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The Saguache Crescent
Saguache , Colorado
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December 4, 1930     The Saguache Crescent
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December 4, 1930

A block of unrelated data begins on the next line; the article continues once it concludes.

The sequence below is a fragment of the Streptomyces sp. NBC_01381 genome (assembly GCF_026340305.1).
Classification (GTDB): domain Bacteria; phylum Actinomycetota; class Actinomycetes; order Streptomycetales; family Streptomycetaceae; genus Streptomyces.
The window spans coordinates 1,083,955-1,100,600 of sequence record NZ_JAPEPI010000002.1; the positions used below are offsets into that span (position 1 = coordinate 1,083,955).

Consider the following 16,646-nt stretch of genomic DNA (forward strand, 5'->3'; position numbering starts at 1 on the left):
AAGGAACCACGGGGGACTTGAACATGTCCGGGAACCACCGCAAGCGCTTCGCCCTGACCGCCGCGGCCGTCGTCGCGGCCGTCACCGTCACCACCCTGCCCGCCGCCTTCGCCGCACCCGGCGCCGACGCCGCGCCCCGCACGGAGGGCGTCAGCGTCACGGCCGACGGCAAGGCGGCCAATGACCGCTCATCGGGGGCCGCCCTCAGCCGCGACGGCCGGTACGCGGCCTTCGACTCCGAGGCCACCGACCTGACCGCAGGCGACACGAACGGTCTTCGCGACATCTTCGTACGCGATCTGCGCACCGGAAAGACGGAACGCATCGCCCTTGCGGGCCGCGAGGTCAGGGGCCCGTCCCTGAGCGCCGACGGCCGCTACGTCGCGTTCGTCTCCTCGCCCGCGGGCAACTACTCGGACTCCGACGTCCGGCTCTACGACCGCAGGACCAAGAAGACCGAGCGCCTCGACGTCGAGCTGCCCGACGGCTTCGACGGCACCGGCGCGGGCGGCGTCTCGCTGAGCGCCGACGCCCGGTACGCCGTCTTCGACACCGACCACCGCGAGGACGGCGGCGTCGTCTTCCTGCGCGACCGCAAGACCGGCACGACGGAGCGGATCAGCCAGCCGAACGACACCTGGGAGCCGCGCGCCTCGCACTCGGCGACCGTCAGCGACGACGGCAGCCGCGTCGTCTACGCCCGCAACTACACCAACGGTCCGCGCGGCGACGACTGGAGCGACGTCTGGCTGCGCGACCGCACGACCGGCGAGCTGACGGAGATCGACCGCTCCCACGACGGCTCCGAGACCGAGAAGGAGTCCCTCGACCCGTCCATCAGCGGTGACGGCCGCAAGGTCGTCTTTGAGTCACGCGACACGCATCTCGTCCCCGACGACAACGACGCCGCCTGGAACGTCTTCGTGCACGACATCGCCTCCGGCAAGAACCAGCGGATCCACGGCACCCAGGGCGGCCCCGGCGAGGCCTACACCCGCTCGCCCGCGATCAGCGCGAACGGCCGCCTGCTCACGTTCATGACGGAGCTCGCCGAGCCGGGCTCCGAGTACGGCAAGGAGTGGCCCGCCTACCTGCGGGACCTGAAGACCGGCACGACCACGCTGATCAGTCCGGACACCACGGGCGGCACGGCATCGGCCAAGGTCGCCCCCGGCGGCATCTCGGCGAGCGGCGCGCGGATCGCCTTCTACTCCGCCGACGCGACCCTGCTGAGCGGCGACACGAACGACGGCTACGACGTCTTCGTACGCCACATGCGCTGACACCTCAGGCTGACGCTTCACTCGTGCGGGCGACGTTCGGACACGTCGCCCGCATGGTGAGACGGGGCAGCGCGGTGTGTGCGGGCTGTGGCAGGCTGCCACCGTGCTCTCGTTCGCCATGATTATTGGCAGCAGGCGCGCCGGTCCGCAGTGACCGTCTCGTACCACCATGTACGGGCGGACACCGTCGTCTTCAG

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SAGUACHE CRESCENT. n VOLUME XLIX RED CROSS DRIVE Those With a Kindly Heart Gave Freely to the Timely Needs of the Distressed. (By Dr. I. L. G0tthelf) "~l'is nobler to give than to re- ceive." The Red Cross .drive is al~out over Saguache citizens have done nobly. To date 95 have subscribed to the fund, half of which remains here at home for our needs. All have not been solicited and the opportunity still is open to relieve your heart of a dollar you surely will not miss. We do not have to classify as charity all that we give. Many would greatly resent the implication that their wealth, their health and happiness are in reality charity. The charity of natural endowment or heritage, "Many are called but few are chosen." If you are endowed with a strong healthy body, a keen "discern- mg menta|ity, and a kindly, heart, you are the recipient o lifeTs most cherished gifts. But---"Live not for yourselves alone, lest the needs you will not pity shall one day be your own." We are each an integral part in life's great social complex. We each have obligations and duties that we can not afford to ignore. We can not afford to become a parasite. a hanger-on, living only at the ex- pense and service of others. Our community, our state, and our na- tion will be only as good or as bad as we, it's citizens, who compose it, choose to make it. We each form a link in the great civilian chain. Let us ask ourselves: are we forging our links as they should be? Or are we neglecting a part of their circum- ferential continuity. Happiness comes from within, not from without. We are only responsible for our acts, we need not try to gage our gifts 6r duties by what the other fellow does. No man is good enough to be anothVer man's keeper. No community or state has the prerogative to dictate the morals, the political creed, or the religion of another. But each one is obligated to do his part ac- cording to his ability and his means. Thanksgiving is past and with all our hard luck and wailing we still had much to be thankful for. Many would not know we were in the throes of an economic depression ff they did not read the papers or tune in on the radio. So, I quote the famous Finley roost, If ydu don't like it. don't read it, Which I know you will. "Here's to all good fellows in this world and the next, I drink a toast to you tonight-- Goodfellowship's my text. Not the fellow that takes your hand in an idling hour you know; Not the fellow that slaps your back as long as the highballs flow; But the fellow that speaks a kindly word when the world is running wrong; The fellow that grips your~hand like Hell---and tells you life's a song. What if you know the sucker lies? What if he knows it too? There are times in life when the friend that lies, Is the only friend that's true. Cavil and rant :ye prudes who will, of the evils of wine and gin. But somehow the real trae feelings we feel, leak out when the wine leaks in. ~The fool is a fool and the cad is a cad, whichever he wills to be; But the man that's a man won't for- get he's a man, the hen out on a hell of a spree. So drink to this toast from your hearts, my friends, from a heart tea heart let itrun; Here's to good fellows all over the world--their health, good cheer and light hearts, every one." Here's to the good fellows, the ones that give; the ones that can ray goodbye to a ~oor old dollar, and feel sure it will some day return. Following_is a list-of those who ~h~t~e so far~'-'~bntrlbuted: Dr. O. P. Shippey, Mrs. J. B. Hall, Mrs. William Feller~, W. L. Ham- ~ond. C. It. Hunter, A. Van" Hofte~ G. H. Curtis, Ray Madison, Walton Ridgewjy, Frank C. Boatman. Orv al K. Martin, Florence Williar~ Emma ~ilk, Gee. W.= Hazard, Saguache Hotel, Miss Candelaria Chavez, Mrs. G. C. Rominger, Mrs. M. E. Staples, C. W. Ogden, Mrs. Gee. W. Woodard, Mrs. M. J, Woodard, Jack Belmard, L. P. Hammond, W. O. Hammond, Mrs. Carl Marold. Mabel SCHOOL NOTES Everyone is back to school after four days of vacation and are ready to take up school work once again. The boys who attended the Y. M. C. A. meeting in Colorado Springs, report a wonderful time. The report cards were given out last Wednesday. Many realize it is necessary to bring up their grade before the first semester is ended. Martha Mosher, Florence ~hella- barfer, Patsy Fennell and Lois Og- den gave a short musical program Wednesday afternoon. The Juniors are memorizing part of "Thanatopsis," by William Cullen Bryant. The Senior class play, "Alias the Deacon," will be presented Friday evening, December 19th, at the High School auditorium. This play has just been published a short time and has enjoyed immediate success. The first semester Kansas Tests will be given Wednesday, December 10th. JUDGE PALMER TAKES OFFICE DECEMBER 8 Attorney John I. Palmer, judge elect of the twelfth judicial district of Colorado, comprising Alamosa, Conejos, Costflla,, Mineral, Rio Grands and Saguache counties, has announced that he plans to assume his new judicial duties December 8, at a special session of the Alamosa division. He was elected on the Re- publican ticket at the recent election, both for the unexpired term and the regular six-year term, defeating Judge Albert L. Moses. Democrat, appointed in September by Gover- ~or Adams, to succeed Judge Jesse . Wiley, following the death of the latter, Sept. 4. Neither of the candidates sought the "short" term, which lasts only from Dec. 8 to Jan. 10, but the names of both were written in by voters, with the majority for the Sa- guache lawyer. It was the announc- ed original intention of Attorfey Palmer not to qualify for the brief period of a month but he was later prevailed upon by Judge Moses to relieve him of his judicial duties as soon as possible that he might, re- turn to his private practice. SATURDAY NIGHT DANCE Saturday, Dee. 6, we will all be merry again. Loreen and her fan- otis orchestra will be here. With them you will have a chance to help entertain new guests from the sev- eral towns from the lower end of the valley. A number have respond, ed to the call already. We want all outsiders to come and make them- selves at home. AN OLD FASHIONED Ti:IANKSGIVING DINNER Mr. and Mrs. J. F. Johnson, at the Eureka Hotel, gave an old fashioned Thanksgiving dinner last Thursday to the following guests: Chas, Awalt and family of Mineral Hot Springs. J. F. De Vinna of Moffat; J. W. DiN ley and family, of Del Notre; also the families of Pe~r Hansor~ and J. A. Dudley of Saguaehe. They enjoy- ed an old Kentucky treat. Mrs. Ray Woodard, J. H. Rodeman, J. I. Palmer, J. C. Freedle, Gee. E. Burch, Carl Mareld, E. R. Mosber, A. W. Dawson, Dan Fellers, Robert R., Tarbell, Home~ Holland, Gross Garage, Joe R. Tortes, Nick Fuson, E. B. Noland, Mr. and Mrs. C. N. Gotthelf, Mr. and Mrs. E. G. Gott- hell, Mr. and Mrs. I. L. Gotthelf, Elmer Walker, W. M. Slane, L. N. Slonecker, Fred C~rtis, Ed Paul, Miss Mildred Huff, Sidney Hall, F. E. Callahan, Mr. and Mrs. R, E. Shellabarger, Mrs. Tilly Means, W. E. Whitten, Mr. and Mrs. W. F. Boyd, Mr. and Mrs, W. L. Ward, Miss A. Christy,, " Sirens Bricken, Drucilla O'Neil, Mrs. Emma Ashley, J. W. Alexander, James l~by, A. C. Davey, L. C. Noland, W. J. Werner, H. Leo Welton, August Johnson, C. H. Means, Mrs. C. H. Means, Mr. and Mrs. Mike Jordan. Esta Fuson, Alice J. Rominger, Herbert l~azard, B. J~ Hazard, Misses R. Maurice Combs, Myrtle Wiili~ms, Georgia Campton, W. E. Horn, Mr. and Mrs. James Slane, Mrs Gee.. W. Hazard, Misses Marie Smelser, Katherine N. Smith, Gale C. Smith, Bessie Corlett, Redheadp iKate Newcomb, Leo~a Sehiffner. SAGUACHE, COLORADO, THURSDAYw DEC. 4, 1930 Sat. and Sun.--"The Grip of the Yukon." Mrs. E. G. Gotthelf entertained the Tuesday Bridge club this week~ The Wednesday Luncheon club met with Mrs. Walton Ridgeway this week. Mr. Eli Weddington of Bonanza, was a business caller in Saguache last week. Miss Grace Shippey spent Tha,~ks- giving holidays with her parents, Dr. and Mrs. O. P. Shippe~,. The Mesdames Augus*~ Johnson, Alice Rominger and Ellentine Rynn. were Monte Vista shoppers last Wed- nesday. Mr." and Mrs. Tom Ashlgy returned from a month's visit in Tulsa. Okla., and Florida, last week, and report a nice trip. Mr. and Mrs. Horace Means and daughter spent Thanksgiving with their parents, Mr. and Mrs. Strafer, in Crestone. Harold Williams came over from Fort Collins to spend Thanksgiving with his parents, Mr. and Mrs. Eu- gene Williams. Miss Kate Newcomb spent Thanks- giving holidays with her brothe= and family, Mr. and . Mrs. Ed Newcomb, in Monte Vista. Mrs. J. S. Nease and daughters. Theima and Kathleen of Salida, were house guests of Mr. and Mrs. Morris Coombs last week. The Mesdames George and Melvin Woodard, Carl Marold, W. O. Ham- mond and Charlotte McEntyre spent Tuesday in Alamosa. Jake Seibert, that congenial pota- ~o king in the Monte Vista district, spent Saturday afternoon in Sa- guache visiting friends. Mr. and Mrs. Walton Ridgeway and Mrs. Frank Means attended a musical at the home of Dr. and Mrs. Cochems in Salida last Fl~day eve. John Crooks, one of the members of the State Biological Survey, was in Saguache last Friday. John claims this last fall's hunt brot in 35 bear. Mr. and Mrs. C. G. Rominger and son, Dickie, drove to Salida Sunday. Dickie was on his way ~o Denver to assume his studies at. the Colorado Training School. Mr. and Mrs~--Glen Hunt arrived in Saguache from Shelby, Montana, last week and are now It, cared at the Eureka Hotel. Mr. Hunt is employ- ed in the Russell Garage, Mr. and Mrs. Walton R:'dg,~way en- tertained the Tuesday Evening Din- ner club last week. Mr. a~d Mr~ E. B. Noland and Mrs. Bess Sherman were guests of the club, Mrs. Alice Rominger will enter- rain the Saguache Womans club Fri- day afternoon. Mrs. Perry Cam~ bell and Mrs. J. C. Freedle have charge of the program for the after- non. Mrs. Alice Rominger had f3r her house guests the Misses Katherine Smyth, Gale Smyth, Myrtle Williams and Marie Smeltzer. Saturday Mrs. Rominger took her guests to Monte Vista to the picture show. Mrs. William Feller's sons. Dan and Stanford, Mr. Jack Kern, Ruby Faine and Leo Welton will leave for Denver Sunday, where Mr. Kern, Ruby Falne and Dan Fellers will take the bus to New York City. Dan will enter college there. Mr. and Mrs. Ralph Curtis had for their Thanksgiving gaests: Mr. and Mrs. Gee Curtis, Mrs. J. N Coleman, and Mrs. Casey of Moffat: Mr. and Mrs. James Curtis and son, Mr. and Mrs. Fred Curtis and family, and Mr. and Mrs. Bruce Cochrane and son. Mr. and Mrs~ Mel Woodard enter- tained last Thanksgivin~ at dinner, their children, Mr. and Mrs. Le Roy Coleman and their two sons. from La Junta; Mr. and Mrs. Gee. Woodard, Grandma Woodard, Mr. and Mrs. Ray Woodard and family, Mr. and Mrs. ~Bob Burnham from Center; Mr. and Mrs. Carl Msrold, Oscar l~rold, Horace, Gordon and Dorothy Mar- 'old, twenty-four in number inelnd- ,ing the host and hostuL , , , ,, ,, , , ,, , , t Mrs. "Charles Reed of Moffat, "" - R sION vS. shopping in Saguache Wednesday. About time to mention the mun- icipal Christmas tree. Who is going to pass the hat? Carl Johnson is butchering 20 fat hogs, taken off the pea field which weigh from 125 to 300 pounds. Mrs. Florence Williams, Loots Sehiffner, Edith and Ruth Jones motored to Monte to the movies Sun- day. Mr. and Mrs. Tarbell, sons Wayne and Billie, entertained Ralph Wil- liams to a turkey dinner Monday eve- ning. Mrs. J. N. Coleman and Mrs. Casey of Moffat, were guests of Mr. and Mrs. Gee. Curtis for Thanks- giving holidays. Hiram Henderson of Crestone. an old prospector and county charge, died Monday. He was buried at Crestone Tuesday. Last week Bill Smith and his crew of miners brot down from the Klon- dyke a bag of fine ore which Bill is getting an assay of by Dr. S. W. Kortright of Bonanza. Leonard Marshall is back from his southern trip to spend the winter in the sunny San Luis Valley. The at- mosphere seems more healthful here than the lower climate. Rev. Harry S. Kennedy "will hold the usuai services in the Episcopal church on Wednesday evening, De- cember 10th, and Thursday morning, De~ember 11th.. Mr. and Mrs. William Fellers were delightful hosts at a very elaborate Thanksgiving dinner. Guests were: Mr. and Mrs. Perryy Campbell, Mr. and Mrs. Clarence Metms and family and Mr. Jack Kern and Ruby Faine of New York. Dalf Garcia is confined in the hos- pital at' Fort Lyons, Colo. Dalf writes Nick Fuson "the doctors gave me an awful going over, took eight X-ray pictures from toes to my head, do you suppose, Nick, they will make that many operations?" Pete Solomon, who was on the police force in Saguache for a num'[ bet of years, and son, Earl, who re-' signed as local manager of the Pub-1 lie Service Company the first of, November, were in Saguache last' week, Saturday and Sunday. They~ are interested in mining and also have a smelter near Durango. "TWO DAYS TO MARRY" The Ladies Aid of Saguaehe are having a play at the High School, "Two Days to Marry," Friday, Dec. 5th. Admission 25 and 35 cents. Everyone come. SHALL WE HAVE A CLOSED SEASON? Chief Forester C. B. Mack, head- quarters in Salida, called on our sheep and cattle men Saturday. His remaining time was taken up with the iocal sports in regard to the trout streams near Saguache. whether ad- visable to close certain streams for a two-year period. MASKED BALL A SUCCESS The masked ball Thanksgiving eve was a grand success in every partic- ular,` as we can strongly announce. Young people came ,for over 50 miles to dance and enjoy a merry erow~[ at the Ogden Hall in Saguacl:e. First prize was awarded to Mr. and Mrs. James Dilley. second prize to Miss. Josephine Chavez and Fred Woodson. The most comic to Mr. and Mrs. Sheldon Dilley. Judges, Mrs. Fred Curtis, Carl Marold and George Curtis. LOUIS LOCKETT DIED Louis LocketS, the oldest son of Mr. and Mrs. Lem Lockets of Sa- guache, died at the Santa Fe hospital. , On receiving the message Monday of his death, Mr. and Mrs. Lockets started at once for Santa Fe, New Mexico. Son Harold and wife, daughter Nellie and son Herschel. left Tuesday morning by auto to be there in time for the funeral Wed- nesday. Obituary will appear in the Crescent next week. ~l~OR SALE---A marble top counter Inquire at the Crescent office, NUMBER 49 [THAT DELINQ - THE INDIVIDUALI OM man Depression has been felt nationally, and we have been accus- tomed to thinking of the depression in terms of the nation, the state, the county and the community. ' But have we ever brought both cause and effect right down to our individual selves? Hearing from 'word of mouth about "hard times" have we not thereby made the situation an alibi or an excuse for our own condition of lassitude? True, all depressions are psychological, but they have a material cause and can be relieved and cured by material means, backed by a proper mental attitude. There has been entirely too much talk of hard times, too much living of hard times, too much spending or, lack of spending. One man hears ~rom another how hard times are. The result is that he goes back to his store and lets his stocks become depleted. He does not take the in- terest he formerly did because he has fallen into the state of mind that makes matters worse. He cancels his advertising budget, keeps daugh- ter out of college and starts suffering with the rest. Likewise the butcher, the baker and the candlestick maker suffer and the whole country feels what is called a "depression. We admit there is much we can not answer about the causes of un- employment. We do not know whether it is the tariff, the foreign trade, the stock market, crime, or over-production of peanuts. But we do know that this community of Sa- guache can do something right now to help bring back good times. That something is individual effort. It will always knock out old man De- pression in the first round~ We can pep uu. look up, cheer up, and PAY up. We can go ~o limits of which we never have dreamed if we will do it. We can make Saguaehe a "white spot" of the universe if we will only make it that. We can start out on the proposi- tion that our country and commun- ity are at peace. That we are in reasonable health. That we are happy, moral, friendly and co-oper- ative. That there is plenty to eat and wear in the country if such com- modities are properly distributed. That we have within ourselves, in- dividually, the interest, enthusiasm, willingness and the brains to get along nicely if we will but do it and not fall a victim to the sirens of de- pression that inveigle us into the arms of commercial languor. Much of national and local pros- perity can be attributed to individual effort. FILL YOUR ADVERTISING SPACE WITH BRAINS Some people seem to think that newspaper spac~ doesn't amount to much until they try to btty it. Then they find out that publicity is a val- uable thing. There is one caution which we can urge on all who intend to indulge in the dtslre to come out in print. That is: "Don't buy more space than you can fill with brains." There is a certain "dra4~" to well- directed camlmlgning in the press which the uninitiated will never realize. The man who thinks that he is donating to charity when he in- serts an ad in the community weekly, is due for a great surprise, some time, somewhere. He will go on stating that John Smith sells pickles and shoe laces until some wlde-awake competitor lets out the secret that he sells pick. los and shoe laces cheaper than John Smith does. , The minute this appear*, all of John Smith's charity has.one to kingdom come. W~en yOU buy advertising space, you are buying a valuable thing. You are buying an audience with the public. If you fill your opportunity with commonplace and verlml trash~ you cannot blame the public ~or not being attracted to your place of busi- ness. You have your chance through the public press of reachinf the tldng you are after---the ultimate dollar, nickel and penny in the pocket of the pub- llc. If you don't get it, it is beeattse you do not fill the.space you buy with brains.~Puehio Star-Journal. Sat. and Sun.--"The Grip of the Yukon." Crescent ads get you results TAX LIST The Two Saguache County Newspa- pers Have Started An ~idtation Among the Taxpayers The Crescent has refrained for many years in criticlsing "the heads of our County and City administra- tion. ~Live in Peace," has always been our motto. Our subscribers have a right to be informed thru its columns of any neglect as to the performance of any officer or mem- ber of such boards who control the spending of the taxpayer's money. In our issue of the 20th we pub- lished a communication from the Field Manager of the Colorado Press Association~ in which he claimed "the delinquent tax list must be published each year." John Wehrle. publisher of the Post-Dispatch at Center, Saguache County, took the matter up and gave the Post-Dispatch readers the exact law as taken from the statute books. We close this little article on ac- count of lack of space and say: "Law and taxpayers be d~ned!" PATRONIZE SAGUACHE HOME STORE Walton Ridgeway, manager of the F. Ridgeway & Son store is taking the right method in keeping the trade in Saguache where it rightly belongs. Mr. Ridgeway has a large display ad on one of the pages of the Crescent which will pay the readers to notice and the low prices on groceries which he has to offer. Note a few articles on the list which are equal and lower than you find in the chain stores' weekly programs. Patronize your home store. ROLL BUYS INTEREST IN BOXING ASSOCIATION Our local sportsman, Roll Means, believing that the Monte Vista arm- ory is the only practical building and properly located in the Valley to pull off the pugilistic and athletic sports for the big events which he has always been interested in, pur, chased this week, Tuesday, the ]Ialf interest of the San Luis Valley Box- ing Association of H. F. Jones, pub- lishtr of the Del NorSe Prospector. Mr. Means informs us that the first boxing contest under the new man- agement will take place, Tuesday, Dec. 16. January 16th, the amature tournament for the valley. Jute Lawrence came in contact with an auto loaded with coal, head- ed for Saguache Mon'day. Both cars met at a sharp turn in the road on the Cochetopa pass. Fenders on the cars were stripped and Jute's radi- ator was damaged to the extent of the purchase price of a new one. It is rumored that the Saguache County workmen may be paid in warrants during 1931. Oh, Gosh! HE SAID IT--BUT NOT SO We frequently hear people say, "they don't make knives like that any more," or that this old tool is better than those made today. As a matter of fact present day facilities produce better tools, better fahries, better ears, be~ter automobile tires, than were made even 20 years ago. The automobile tire is an examt)le. Twenty years ago or even ten years ago, 3000 miles was considered good mileage for a tire. Nowadays 25,000 miles may be secured from a tire. PRINTER .-~K~CTOR FOR BID ON OPERATION "It seems that a printer some- where down in Texas got slightly peeved at a letter from a docfcr who wanted bids on several thousand letterheads and statements, differen~ sizes, different grades of paper and printed in various colors, with the request that the forms be kept stand- ing for possible reprint orders," ran a s,ory in Forbes Magazine. "So Mr. Printer diagnosed the case carefully and answered some- thing in this manner: 'Am in the market for bids on one ol~em~i)n for appendicitis--one, two and five inch incision, with and without nur-~. If appendix is found to be sound, want quotations to include putOug seine back and cancelling order. If re- moved, ~uccessfizl bidder is expected to hold incision open for about sixty days, as I expect t~ l~e in *.he market tfor an operation for gallstones at that time and want to save th~ cost of cutting."